PA German Dialect

January, 1999

Ihr liewe Leit: 

Daarrich es Yaahr 1999 warre mer efders Linye aussem "Unser Pennsylvaanisch-Deitscher Kallenner" (UPDK) lese. Der Kallenner waar vum Henry A. Schuler, "Der Kallennermann," (1850-1908) gschriwwe un waar 1905 in Allentown gedruckt warre. 

Der aerscht Satz fer der Yenner lest "Der Yenner iss der aerscht Munet, weil's Yaahr mit aafangt." Sell, glaawwich, iss en guder Aafang, schiergaar besser ass gut! 

Awwer dann schreibt der Schuler ebbes ass uns indressiere kennt: "Es Neiyaahrschiesse iss en alder Gebrauch wu noch viel uffghalde watt do rum. Ver alders hot sich en Paerdi uffgernacht, hen die Flinde gelaade, un sin vun Haus zu Haus gange fer die Leit es Neiyaahr aazuwinsche. Eener hot als en langer Wunsch auswennich gsaat, un warm er faddich waar, henn sie es gnalle losse. 

"Noh henn die Leit.die Neiyaahrschitz ins Haus kummelose, un henn sie getriedt mit Ebbel, Kuche, Woi un n so Dings. Sell Neiyaahraawinsche waar schee, awwer `s iss gans aus Faeschen nau." 

Awwer wie hot so en Neiyaahrwunsch gelaudt? In seim Buch "Am Schwatze Baer" gebt uns der Lloyd Moll en iwweraus gudes Beischpiel:

Ich winsch eich in dem Haus 
All's Glick in daere Welt, 
Mit Gsundheet macht's nix aus 
Wie reich reich du bischt mit Geld. 
Ken Grankheet soll dich lege, 
Ken Schmaerze sollscht du leide, 
Un Druwwel, do lach dewege; 
Fer dich sin lauder Freide. 
Dei Beem mit Obscht gelaade, 
Die Nescht sin gans geboge, 
Dei Graut brauscht net abblaade, 
Die Keffer sin all verfloge. 
Dei Frichde uffem Feld, 
Die schtehne all so dick, 
Dei Aernt bring dir viel Geld, 
Mei Wunsch, en groosses Glick. 
Dei Kieh die gewwe Budder 
In Glumbe goldegeel; 
`S iss yedes Kalb' en Mudder 
Un des iss unne Fehl; 
Dei Sei, die solle waxe 
Viel heecher wie die Benne; 
Dei Hinkel immer gaxe, 
So dass sie lege kenne. 

Mer sin noch net faddich mit dem do Wunsch. Un wann mer neegscht Woch weidermache, warre mer ausfinne wie en Neiyaahrwunsch laudt wann die Winscher net viel geliebt sin. 

Un nau winscht der alt Professer eich all en glicklich neies Yaar!


Macht's gut, ihr liewe Leser 

Der Alt Professer
Dear people: 
Throughout the year 1999 we will often read lines from "Our PennsylvaniaGerman Almanac" (OPGA). The almanac was written by Henry A. Schuler, "The Almanac Man" (18501908), and was printed in Allentown in 1905. 

The first sentence for January reads "January is the first month, because the year starts with it." That, I believe, is a good beginning—almost better than good!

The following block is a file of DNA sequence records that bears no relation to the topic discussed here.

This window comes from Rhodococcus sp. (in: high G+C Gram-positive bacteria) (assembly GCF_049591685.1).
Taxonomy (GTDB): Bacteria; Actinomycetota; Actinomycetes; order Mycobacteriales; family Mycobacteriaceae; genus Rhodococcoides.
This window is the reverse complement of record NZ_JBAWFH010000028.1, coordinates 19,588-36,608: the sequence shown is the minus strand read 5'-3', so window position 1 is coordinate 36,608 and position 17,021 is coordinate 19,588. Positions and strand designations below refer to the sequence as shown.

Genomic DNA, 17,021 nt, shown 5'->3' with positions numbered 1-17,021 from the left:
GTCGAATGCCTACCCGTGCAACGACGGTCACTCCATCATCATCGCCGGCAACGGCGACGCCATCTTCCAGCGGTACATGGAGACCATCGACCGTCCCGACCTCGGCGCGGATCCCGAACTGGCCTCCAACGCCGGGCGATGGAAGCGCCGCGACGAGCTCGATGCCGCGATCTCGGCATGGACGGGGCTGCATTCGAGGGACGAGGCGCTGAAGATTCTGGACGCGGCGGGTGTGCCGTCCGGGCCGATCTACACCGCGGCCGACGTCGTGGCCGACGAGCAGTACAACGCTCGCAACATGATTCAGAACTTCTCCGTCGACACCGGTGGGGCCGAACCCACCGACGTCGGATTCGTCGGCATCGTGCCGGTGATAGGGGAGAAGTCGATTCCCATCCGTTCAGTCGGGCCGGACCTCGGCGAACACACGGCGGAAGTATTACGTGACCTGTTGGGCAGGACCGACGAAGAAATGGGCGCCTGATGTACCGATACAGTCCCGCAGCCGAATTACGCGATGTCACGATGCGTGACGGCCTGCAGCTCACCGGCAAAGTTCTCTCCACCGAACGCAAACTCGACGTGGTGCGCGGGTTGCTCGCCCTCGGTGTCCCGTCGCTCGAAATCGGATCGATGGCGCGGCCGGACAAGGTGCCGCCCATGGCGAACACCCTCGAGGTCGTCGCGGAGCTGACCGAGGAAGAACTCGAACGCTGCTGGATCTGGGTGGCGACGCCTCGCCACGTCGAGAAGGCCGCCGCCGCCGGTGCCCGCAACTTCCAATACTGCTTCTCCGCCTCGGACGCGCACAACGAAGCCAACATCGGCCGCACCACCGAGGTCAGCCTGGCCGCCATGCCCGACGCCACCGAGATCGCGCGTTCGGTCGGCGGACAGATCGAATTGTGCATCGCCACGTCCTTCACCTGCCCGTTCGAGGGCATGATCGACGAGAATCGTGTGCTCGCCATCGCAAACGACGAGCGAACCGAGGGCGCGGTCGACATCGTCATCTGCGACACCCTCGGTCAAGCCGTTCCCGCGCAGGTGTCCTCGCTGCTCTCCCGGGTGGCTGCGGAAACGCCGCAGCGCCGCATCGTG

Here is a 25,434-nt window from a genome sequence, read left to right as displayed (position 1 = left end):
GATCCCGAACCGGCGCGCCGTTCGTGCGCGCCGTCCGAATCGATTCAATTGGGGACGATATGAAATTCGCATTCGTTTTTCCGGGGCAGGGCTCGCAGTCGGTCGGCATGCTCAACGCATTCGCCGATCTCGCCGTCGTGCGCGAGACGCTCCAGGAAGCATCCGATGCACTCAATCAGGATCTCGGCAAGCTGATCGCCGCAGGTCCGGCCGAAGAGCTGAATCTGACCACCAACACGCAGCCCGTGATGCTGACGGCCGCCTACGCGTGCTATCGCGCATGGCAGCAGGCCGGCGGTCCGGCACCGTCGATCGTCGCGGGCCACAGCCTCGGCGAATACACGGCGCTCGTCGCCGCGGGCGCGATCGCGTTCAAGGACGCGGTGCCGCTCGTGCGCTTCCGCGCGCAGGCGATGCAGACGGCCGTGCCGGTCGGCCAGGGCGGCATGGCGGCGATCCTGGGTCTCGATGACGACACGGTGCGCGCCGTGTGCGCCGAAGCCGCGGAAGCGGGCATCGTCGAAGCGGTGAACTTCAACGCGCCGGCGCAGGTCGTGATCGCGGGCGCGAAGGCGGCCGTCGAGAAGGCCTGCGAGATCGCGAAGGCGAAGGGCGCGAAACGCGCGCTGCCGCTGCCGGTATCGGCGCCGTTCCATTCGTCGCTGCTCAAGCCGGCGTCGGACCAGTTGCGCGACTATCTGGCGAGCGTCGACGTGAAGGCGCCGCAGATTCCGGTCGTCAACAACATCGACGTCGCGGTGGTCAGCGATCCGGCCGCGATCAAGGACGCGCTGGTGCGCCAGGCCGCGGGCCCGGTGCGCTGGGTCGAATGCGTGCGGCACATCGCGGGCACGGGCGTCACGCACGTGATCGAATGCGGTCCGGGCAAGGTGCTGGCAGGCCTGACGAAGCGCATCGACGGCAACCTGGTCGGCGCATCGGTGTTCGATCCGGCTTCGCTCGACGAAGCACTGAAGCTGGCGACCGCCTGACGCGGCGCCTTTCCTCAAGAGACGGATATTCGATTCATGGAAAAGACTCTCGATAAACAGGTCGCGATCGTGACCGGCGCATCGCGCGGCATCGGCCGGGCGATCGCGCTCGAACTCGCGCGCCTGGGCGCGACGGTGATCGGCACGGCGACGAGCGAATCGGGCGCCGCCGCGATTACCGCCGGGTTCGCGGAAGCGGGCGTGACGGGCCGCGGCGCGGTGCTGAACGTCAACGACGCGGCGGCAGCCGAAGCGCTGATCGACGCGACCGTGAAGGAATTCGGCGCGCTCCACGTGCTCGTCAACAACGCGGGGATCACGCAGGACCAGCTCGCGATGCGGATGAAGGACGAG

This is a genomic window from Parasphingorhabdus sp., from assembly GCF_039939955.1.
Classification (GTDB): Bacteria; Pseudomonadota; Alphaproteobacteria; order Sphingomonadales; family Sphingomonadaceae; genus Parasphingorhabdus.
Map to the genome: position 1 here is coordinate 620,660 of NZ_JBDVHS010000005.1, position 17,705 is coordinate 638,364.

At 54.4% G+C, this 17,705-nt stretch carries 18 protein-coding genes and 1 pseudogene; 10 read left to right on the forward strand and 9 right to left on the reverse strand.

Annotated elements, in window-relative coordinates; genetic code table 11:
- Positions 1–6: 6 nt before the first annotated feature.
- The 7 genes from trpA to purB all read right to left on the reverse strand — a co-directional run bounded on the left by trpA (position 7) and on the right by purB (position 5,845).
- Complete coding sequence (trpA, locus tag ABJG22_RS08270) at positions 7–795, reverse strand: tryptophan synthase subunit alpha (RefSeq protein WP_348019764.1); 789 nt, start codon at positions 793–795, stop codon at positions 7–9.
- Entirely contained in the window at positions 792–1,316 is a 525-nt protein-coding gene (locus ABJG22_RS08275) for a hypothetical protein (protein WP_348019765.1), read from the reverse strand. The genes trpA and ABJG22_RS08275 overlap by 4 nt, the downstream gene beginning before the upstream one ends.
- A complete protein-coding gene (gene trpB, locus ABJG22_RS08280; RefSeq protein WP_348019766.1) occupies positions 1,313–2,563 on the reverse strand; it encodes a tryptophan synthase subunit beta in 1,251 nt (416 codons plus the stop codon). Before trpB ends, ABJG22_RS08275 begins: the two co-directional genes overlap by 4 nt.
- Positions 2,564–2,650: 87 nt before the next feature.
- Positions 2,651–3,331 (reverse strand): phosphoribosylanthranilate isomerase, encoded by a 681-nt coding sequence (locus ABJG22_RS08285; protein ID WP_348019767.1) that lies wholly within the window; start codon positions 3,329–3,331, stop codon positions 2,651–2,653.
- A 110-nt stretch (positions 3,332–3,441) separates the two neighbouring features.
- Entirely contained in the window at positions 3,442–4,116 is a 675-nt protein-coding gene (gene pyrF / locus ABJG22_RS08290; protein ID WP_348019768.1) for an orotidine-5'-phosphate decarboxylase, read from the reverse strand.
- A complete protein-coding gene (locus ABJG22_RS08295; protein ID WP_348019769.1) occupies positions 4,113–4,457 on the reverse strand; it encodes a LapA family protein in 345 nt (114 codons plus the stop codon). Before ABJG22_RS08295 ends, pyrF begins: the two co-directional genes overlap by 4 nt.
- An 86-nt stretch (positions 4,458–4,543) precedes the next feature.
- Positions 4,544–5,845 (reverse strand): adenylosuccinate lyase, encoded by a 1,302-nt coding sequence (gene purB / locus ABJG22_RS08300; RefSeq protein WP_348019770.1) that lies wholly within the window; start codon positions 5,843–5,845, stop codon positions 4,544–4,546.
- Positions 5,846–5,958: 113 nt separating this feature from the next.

But then Schuler writes something that could interest us: "Shooting in the new year is an old cus torn that is still kept up around here. Years ago a party *would be made up, the rifles were loaded, and they went from house to house to wish in the new year for the people. One of them would say a long wish by heart, and when he was finished, they let go a shot. 

"Then the people let the shooters come into the house and treated them with apples, cake, wine and such things. That kind of wishing in the new year was nice, but it is now entirely out of fashion." 

But how did such a new year's wish sound? In his book, "At the Black Bear," Lloyd Moll (1879-1944) gives us an especially good example:

I wish you in this house 
All the happiness in the world, 
With health it makes no difference 
How rich you are with money. 
No sickness shall fell you, 
No pain shall you endure, 
And trouble, just laugh about it; 
For you are only joys. 
Your trees loaded with fruit, 
The branches are all bent down, 
Your cabbage you needn't deleaf, 
The bugs have all flown off.
Your grain in the fields, 
It. stands all so thick, 
The harvest brings you much money, 
My wish, great happiness (luck). 
Your cows, they give butter 
In clumps golden yellow; 
Every calf is a mother 
And that's without fail; 
Your pigs they shall grow 
Much hgiher than their pens; 
Your hens always cackle, 
So that they can lay.

We are not yet finished with this wish. And when we continue next week, we will find out how a new year's wish sounds when the wishers are not liked. 

And now the old Professor wishes you all a happy new year!

Take care, dear readers.

The Old Professor

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